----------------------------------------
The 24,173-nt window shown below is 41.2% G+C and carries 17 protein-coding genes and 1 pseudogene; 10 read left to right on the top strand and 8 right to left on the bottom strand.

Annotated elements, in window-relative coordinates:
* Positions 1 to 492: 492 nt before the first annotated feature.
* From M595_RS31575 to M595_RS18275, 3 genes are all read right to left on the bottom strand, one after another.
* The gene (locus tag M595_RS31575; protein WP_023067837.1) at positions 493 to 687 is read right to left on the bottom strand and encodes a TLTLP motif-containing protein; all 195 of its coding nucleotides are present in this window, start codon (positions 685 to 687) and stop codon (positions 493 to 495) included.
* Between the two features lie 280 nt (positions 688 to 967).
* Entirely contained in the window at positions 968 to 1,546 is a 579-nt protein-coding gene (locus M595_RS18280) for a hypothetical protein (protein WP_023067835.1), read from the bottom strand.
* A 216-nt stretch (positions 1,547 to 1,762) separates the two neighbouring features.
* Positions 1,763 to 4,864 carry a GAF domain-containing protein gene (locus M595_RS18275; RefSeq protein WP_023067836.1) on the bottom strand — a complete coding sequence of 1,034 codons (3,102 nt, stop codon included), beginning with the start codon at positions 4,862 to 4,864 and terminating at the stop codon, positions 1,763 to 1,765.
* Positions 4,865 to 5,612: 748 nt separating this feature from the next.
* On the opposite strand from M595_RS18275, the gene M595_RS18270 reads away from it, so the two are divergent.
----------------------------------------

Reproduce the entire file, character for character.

The 24,173-nt window shown below is 41.2% G+C and carries 17 protein-coding genes and 1 pseudogene; 10 read left to right on the top strand and 8 right to left on the bottom strand.

Annotated elements, in window-relative coordinates:
* Positions 1 to 492: 492 nt before the first annotated feature.
* From M595_RS31575 to M595_RS18275, 3 genes are all read right to left on the bottom strand, one after another.
* The gene (locus tag M595_RS31575; protein WP_023067837.1) at positions 493 to 687 is read right to left on the bottom strand and encodes a TLTLP motif-containing protein; all 195 of its coding nucleotides are present in this window, start codon (positions 685 to 687) and stop codon (positions 493 to 495) included.
* Between the two features lie 280 nt (positions 688 to 967).
* Entirely contained in the window at positions 968 to 1,546 is a 579-nt protein-coding gene (locus M595_RS18280) for a hypothetical protein (protein WP_023067835.1), read from the bottom strand.
* A 216-nt stretch (positions 1,547 to 1,762) separates the two neighbouring features.
* Positions 1,763 to 4,864 carry a GAF domain-containing protein gene (locus M595_RS18275; RefSeq protein WP_023067836.1) on the bottom strand — a complete coding sequence of 1,034 codons (3,102 nt, stop codon included), beginning with the start codon at positions 4,862 to 4,864 and terminating at the stop codon, positions 1,763 to 1,765.
* Positions 4,865 to 5,612: 748 nt separating this feature from the next.
* On the opposite strand from M595_RS18275, the gene M595_RS18270 reads away from it, so the two are divergent.